What does a typical day at work look like for you? With a workforce of around 3000 people, the University has expertise in areas you probably don’t even know about. Our “Getting to know…” articles will help you learn more about the work of colleagues across the institution and give you a platform to share more about your role at the University.
I work as a night manager within Student Accommodation. There are three night managers including me working a 12 hour shift pattern. My role is very diverse with no two shifts being the same. I work predominately from the Headspace building on the Hillhead Student Village site. While on shift I’m responsible for all University student accommodation including Hillhead student village, Crombie, Kings and Elphinstone Road totalling at present 1785 residents.
I am the Exhibitions Officer for the Special Collections Centre. This involves programming the displays which go into the Gallery in the Sir Duncan Rice Library as well as the talks and events that run alongside them. You may have seen some of the displays I’ve worked on since I joined the University. “City of Ghosts” in Autumn-Winter of 2015/2016 took a selection of George Washington Wilson’s images of Aberdeen and paired them up with the works of a contemporary photographer.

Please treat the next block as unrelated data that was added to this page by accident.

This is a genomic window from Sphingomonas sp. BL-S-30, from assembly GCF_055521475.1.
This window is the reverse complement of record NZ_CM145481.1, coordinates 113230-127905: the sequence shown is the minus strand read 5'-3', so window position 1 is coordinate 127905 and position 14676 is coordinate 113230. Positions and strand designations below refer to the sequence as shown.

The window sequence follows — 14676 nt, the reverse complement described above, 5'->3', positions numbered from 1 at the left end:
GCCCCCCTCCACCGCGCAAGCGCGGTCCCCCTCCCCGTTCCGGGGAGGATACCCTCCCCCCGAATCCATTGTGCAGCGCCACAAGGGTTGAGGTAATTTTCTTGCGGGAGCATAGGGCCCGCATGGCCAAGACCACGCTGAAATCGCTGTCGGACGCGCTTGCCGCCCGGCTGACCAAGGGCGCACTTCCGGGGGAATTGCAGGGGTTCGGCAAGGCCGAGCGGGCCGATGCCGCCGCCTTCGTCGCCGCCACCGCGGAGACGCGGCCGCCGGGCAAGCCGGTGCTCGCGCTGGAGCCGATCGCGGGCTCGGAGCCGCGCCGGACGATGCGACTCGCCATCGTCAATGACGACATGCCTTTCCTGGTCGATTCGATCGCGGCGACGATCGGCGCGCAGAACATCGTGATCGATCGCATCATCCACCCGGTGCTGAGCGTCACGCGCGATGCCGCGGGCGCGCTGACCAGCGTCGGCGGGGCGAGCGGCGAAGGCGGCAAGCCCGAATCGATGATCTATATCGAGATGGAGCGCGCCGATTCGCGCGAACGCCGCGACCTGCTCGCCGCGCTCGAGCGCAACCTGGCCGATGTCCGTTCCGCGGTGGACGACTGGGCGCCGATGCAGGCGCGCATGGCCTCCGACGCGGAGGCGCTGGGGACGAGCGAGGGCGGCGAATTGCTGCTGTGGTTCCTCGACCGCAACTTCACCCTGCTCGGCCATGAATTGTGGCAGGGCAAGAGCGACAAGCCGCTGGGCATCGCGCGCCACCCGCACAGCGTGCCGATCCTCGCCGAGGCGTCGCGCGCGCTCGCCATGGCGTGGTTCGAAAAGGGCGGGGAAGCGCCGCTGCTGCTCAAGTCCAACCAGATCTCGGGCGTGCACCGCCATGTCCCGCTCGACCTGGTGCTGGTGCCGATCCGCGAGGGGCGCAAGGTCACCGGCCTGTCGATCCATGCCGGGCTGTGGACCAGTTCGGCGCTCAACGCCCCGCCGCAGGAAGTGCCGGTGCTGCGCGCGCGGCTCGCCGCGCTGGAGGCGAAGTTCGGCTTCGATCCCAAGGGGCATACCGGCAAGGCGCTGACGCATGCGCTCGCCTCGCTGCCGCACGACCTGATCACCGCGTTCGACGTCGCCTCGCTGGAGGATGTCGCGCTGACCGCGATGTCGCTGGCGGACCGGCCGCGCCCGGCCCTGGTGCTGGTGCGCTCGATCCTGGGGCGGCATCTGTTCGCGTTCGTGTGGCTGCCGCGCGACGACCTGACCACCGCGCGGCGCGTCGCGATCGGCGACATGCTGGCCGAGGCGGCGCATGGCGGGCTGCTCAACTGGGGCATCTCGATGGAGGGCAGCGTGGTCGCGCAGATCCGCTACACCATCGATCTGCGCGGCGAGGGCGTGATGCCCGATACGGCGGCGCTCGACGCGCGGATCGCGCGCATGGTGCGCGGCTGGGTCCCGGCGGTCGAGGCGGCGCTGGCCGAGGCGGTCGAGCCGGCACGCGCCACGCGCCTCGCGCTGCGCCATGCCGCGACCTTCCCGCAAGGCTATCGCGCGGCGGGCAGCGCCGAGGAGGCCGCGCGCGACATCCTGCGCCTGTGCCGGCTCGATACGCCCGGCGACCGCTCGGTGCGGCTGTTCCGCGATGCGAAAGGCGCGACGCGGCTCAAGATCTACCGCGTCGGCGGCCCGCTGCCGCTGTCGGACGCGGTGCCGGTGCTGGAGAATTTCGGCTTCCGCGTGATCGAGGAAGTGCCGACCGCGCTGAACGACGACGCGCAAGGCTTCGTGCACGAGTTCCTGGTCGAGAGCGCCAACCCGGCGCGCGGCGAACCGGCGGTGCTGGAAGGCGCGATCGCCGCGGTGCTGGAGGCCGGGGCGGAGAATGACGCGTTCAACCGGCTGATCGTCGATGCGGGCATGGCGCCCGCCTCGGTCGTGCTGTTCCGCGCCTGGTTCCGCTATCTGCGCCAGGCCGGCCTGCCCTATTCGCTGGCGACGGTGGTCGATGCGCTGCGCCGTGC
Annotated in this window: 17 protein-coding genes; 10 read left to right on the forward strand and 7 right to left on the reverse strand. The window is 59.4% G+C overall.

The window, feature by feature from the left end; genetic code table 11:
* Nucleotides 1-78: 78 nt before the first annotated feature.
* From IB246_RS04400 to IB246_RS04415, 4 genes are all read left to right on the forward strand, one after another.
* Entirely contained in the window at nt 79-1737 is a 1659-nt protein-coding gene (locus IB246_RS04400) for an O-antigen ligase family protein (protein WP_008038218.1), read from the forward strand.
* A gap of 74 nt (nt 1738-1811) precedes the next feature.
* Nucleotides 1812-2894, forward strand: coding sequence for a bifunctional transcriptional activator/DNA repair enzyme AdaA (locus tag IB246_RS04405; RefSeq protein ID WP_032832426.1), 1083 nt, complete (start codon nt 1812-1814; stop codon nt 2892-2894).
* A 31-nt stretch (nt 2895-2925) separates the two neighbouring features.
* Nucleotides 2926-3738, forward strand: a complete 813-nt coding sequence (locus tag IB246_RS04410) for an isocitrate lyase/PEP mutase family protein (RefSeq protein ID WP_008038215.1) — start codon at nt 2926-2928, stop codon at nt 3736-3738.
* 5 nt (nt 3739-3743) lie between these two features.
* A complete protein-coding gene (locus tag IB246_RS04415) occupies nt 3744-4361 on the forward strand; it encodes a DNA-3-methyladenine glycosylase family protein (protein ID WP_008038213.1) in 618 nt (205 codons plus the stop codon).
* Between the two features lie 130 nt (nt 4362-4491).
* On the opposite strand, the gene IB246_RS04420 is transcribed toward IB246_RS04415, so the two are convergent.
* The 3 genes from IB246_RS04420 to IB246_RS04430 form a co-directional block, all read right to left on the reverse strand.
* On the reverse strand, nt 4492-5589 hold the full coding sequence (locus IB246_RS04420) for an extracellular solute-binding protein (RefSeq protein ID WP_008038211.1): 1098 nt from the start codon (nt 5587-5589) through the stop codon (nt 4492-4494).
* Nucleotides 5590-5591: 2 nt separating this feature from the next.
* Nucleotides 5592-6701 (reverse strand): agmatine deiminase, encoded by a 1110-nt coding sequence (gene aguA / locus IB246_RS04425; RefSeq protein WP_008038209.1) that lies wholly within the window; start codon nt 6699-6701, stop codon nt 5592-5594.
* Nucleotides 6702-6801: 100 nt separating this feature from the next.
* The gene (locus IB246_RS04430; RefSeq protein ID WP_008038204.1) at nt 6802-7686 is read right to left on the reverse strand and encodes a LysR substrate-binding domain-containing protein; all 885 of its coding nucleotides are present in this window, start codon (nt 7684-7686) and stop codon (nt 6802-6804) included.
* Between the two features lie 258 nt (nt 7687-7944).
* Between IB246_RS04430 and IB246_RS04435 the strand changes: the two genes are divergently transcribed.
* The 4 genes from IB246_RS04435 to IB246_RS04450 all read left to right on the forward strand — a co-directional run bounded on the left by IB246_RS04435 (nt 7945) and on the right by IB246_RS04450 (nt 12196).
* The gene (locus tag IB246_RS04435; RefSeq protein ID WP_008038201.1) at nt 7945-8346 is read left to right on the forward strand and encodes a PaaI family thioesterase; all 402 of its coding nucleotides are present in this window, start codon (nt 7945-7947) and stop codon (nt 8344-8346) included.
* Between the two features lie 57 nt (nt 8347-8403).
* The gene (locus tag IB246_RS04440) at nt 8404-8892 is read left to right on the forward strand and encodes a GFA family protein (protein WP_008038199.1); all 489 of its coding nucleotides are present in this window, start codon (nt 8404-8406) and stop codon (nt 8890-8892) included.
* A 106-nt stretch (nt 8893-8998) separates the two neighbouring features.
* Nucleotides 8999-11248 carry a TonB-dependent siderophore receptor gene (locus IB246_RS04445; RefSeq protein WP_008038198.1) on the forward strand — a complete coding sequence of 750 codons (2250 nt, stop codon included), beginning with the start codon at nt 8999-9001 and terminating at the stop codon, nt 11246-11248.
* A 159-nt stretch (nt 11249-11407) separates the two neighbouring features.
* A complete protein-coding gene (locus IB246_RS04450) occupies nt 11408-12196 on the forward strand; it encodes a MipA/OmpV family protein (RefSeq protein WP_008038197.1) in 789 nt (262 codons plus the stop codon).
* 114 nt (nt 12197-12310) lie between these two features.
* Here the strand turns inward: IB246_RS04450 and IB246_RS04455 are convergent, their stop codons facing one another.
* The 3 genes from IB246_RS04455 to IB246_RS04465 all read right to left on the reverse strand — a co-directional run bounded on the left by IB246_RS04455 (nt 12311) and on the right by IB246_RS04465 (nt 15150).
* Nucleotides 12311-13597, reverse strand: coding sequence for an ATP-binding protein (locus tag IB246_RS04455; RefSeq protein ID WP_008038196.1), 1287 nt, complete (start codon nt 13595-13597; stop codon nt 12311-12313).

I’m a Teaching Fellow in Politics in the School of Social Science, which I guess most would see as the lowest rung on the post-doctoral academic ladder, a springboard to a lectureship and a successful academic career. I see the role a little differently (though, obviously, I’d be delighted to end up with the successful academic career!).
I am the Science Engagement Officer for the Rowett Institute where I work as part of the Knowledge Exchange team. Essentially I help share the amazing research from our institute by helping our excellent research staff talk about their work. I really work at the interface between scientist and our three main audiences: the public, our stakeholders and industry.
I am the Development Services Manager within the Development Trust. The Development Trust is a separate charity, which receives donations and legacies in support of the University. We raise funds solely for the University, across all areas. I deal with some of the administration around these activities, and manage a brilliant team who look after the stewardship of our donors, gift processing, disbursement and reporting, marketing and communications and our CRM database, Raiser’s Edge.